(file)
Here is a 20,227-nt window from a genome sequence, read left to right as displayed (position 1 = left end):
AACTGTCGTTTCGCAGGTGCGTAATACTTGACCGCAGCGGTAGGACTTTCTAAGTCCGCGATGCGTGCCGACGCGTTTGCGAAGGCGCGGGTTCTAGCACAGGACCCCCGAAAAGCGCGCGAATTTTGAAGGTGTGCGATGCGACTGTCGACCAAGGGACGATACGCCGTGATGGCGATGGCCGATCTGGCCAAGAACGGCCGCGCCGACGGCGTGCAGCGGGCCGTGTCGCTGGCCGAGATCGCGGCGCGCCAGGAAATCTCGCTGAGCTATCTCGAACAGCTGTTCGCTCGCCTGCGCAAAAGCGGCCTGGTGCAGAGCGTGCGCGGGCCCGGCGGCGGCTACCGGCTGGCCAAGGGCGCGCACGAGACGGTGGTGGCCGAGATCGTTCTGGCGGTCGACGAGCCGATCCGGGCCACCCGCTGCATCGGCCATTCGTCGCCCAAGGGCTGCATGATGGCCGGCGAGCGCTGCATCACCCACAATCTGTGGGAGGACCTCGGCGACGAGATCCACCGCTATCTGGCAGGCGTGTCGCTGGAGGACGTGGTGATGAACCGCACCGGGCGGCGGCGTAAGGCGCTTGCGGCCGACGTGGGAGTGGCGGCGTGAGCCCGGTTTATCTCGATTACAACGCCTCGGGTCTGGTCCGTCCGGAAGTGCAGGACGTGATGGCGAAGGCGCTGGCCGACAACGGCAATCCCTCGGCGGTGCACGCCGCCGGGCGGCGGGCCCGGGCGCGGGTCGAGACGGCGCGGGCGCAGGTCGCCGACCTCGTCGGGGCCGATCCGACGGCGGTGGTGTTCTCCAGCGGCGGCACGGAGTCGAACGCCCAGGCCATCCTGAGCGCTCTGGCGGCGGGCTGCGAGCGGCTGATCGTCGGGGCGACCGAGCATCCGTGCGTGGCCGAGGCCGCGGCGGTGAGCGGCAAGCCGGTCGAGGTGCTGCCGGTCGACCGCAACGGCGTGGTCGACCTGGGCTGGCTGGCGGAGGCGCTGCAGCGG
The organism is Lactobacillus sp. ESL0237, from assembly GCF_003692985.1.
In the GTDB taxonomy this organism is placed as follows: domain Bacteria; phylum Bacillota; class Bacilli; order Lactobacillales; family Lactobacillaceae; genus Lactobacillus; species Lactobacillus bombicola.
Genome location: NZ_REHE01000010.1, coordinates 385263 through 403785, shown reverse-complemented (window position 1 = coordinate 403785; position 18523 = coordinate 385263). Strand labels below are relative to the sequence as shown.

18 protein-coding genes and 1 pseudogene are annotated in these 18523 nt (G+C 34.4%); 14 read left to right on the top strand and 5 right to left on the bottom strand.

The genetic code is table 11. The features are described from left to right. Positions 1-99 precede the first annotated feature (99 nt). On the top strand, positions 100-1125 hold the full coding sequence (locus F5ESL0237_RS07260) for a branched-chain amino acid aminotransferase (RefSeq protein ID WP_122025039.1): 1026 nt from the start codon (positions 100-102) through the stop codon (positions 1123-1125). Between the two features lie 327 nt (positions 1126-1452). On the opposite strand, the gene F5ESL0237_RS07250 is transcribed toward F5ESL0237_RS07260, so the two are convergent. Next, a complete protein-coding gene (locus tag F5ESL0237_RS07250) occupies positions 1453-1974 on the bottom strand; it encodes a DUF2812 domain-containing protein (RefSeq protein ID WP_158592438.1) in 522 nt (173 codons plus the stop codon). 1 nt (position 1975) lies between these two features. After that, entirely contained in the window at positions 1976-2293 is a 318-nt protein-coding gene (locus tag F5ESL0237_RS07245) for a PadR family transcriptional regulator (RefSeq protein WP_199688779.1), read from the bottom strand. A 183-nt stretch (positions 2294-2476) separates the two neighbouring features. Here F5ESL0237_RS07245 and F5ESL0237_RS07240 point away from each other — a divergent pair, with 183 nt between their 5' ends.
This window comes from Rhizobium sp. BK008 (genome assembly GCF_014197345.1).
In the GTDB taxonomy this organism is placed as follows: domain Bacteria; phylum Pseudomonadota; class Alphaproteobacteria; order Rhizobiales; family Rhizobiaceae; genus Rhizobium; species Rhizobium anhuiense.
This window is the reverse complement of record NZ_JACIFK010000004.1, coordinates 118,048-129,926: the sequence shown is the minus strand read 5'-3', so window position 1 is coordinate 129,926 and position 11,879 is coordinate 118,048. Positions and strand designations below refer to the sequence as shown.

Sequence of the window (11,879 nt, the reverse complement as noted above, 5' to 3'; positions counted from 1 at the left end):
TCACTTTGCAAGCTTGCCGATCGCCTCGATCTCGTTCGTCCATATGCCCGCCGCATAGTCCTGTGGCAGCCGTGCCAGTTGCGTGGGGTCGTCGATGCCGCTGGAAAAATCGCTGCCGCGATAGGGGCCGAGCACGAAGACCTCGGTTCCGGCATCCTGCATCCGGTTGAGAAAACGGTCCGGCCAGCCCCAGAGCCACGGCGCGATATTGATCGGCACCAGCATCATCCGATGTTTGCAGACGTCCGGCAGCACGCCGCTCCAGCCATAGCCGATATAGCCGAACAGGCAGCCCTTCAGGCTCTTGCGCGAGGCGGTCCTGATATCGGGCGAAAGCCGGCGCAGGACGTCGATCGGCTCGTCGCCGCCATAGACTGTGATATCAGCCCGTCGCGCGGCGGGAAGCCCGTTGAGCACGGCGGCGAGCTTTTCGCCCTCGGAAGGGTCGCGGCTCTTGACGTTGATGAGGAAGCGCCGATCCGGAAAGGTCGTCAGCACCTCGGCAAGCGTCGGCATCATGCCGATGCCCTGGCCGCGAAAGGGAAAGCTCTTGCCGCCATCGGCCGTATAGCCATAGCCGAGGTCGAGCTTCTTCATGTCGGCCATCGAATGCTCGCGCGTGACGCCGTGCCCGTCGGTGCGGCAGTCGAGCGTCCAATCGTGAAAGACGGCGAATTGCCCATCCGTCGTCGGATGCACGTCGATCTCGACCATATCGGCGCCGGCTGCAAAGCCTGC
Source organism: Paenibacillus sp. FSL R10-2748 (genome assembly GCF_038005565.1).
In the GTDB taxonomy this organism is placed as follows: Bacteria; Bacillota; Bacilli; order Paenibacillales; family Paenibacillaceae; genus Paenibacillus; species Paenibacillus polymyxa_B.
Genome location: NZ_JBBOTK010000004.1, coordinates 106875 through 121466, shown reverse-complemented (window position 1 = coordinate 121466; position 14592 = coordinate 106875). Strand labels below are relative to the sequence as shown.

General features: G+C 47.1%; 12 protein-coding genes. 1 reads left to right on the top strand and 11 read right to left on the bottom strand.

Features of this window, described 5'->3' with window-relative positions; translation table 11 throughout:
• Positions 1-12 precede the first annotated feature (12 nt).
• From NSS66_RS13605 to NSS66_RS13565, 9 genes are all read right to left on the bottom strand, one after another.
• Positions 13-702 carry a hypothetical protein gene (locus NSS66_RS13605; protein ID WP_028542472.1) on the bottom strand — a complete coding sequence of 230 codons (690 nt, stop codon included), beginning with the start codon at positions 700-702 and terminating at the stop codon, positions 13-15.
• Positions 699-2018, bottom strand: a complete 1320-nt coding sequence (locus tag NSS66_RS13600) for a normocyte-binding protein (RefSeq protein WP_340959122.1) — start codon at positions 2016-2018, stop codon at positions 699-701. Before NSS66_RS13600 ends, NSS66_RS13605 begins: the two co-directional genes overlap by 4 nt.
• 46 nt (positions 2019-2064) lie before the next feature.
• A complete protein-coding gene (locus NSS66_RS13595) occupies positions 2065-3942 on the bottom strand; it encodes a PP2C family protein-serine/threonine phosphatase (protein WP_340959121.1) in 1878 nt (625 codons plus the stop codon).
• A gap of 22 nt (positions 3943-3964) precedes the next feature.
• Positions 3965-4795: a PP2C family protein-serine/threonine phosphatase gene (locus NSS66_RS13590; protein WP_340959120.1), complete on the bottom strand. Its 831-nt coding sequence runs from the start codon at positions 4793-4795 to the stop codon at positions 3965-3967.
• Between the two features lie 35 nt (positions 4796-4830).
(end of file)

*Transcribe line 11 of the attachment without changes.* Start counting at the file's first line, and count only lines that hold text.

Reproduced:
Sequence of the window (11,879 nt, the reverse complement as noted above, 5' to 3'; positions counted from 1 at the left end):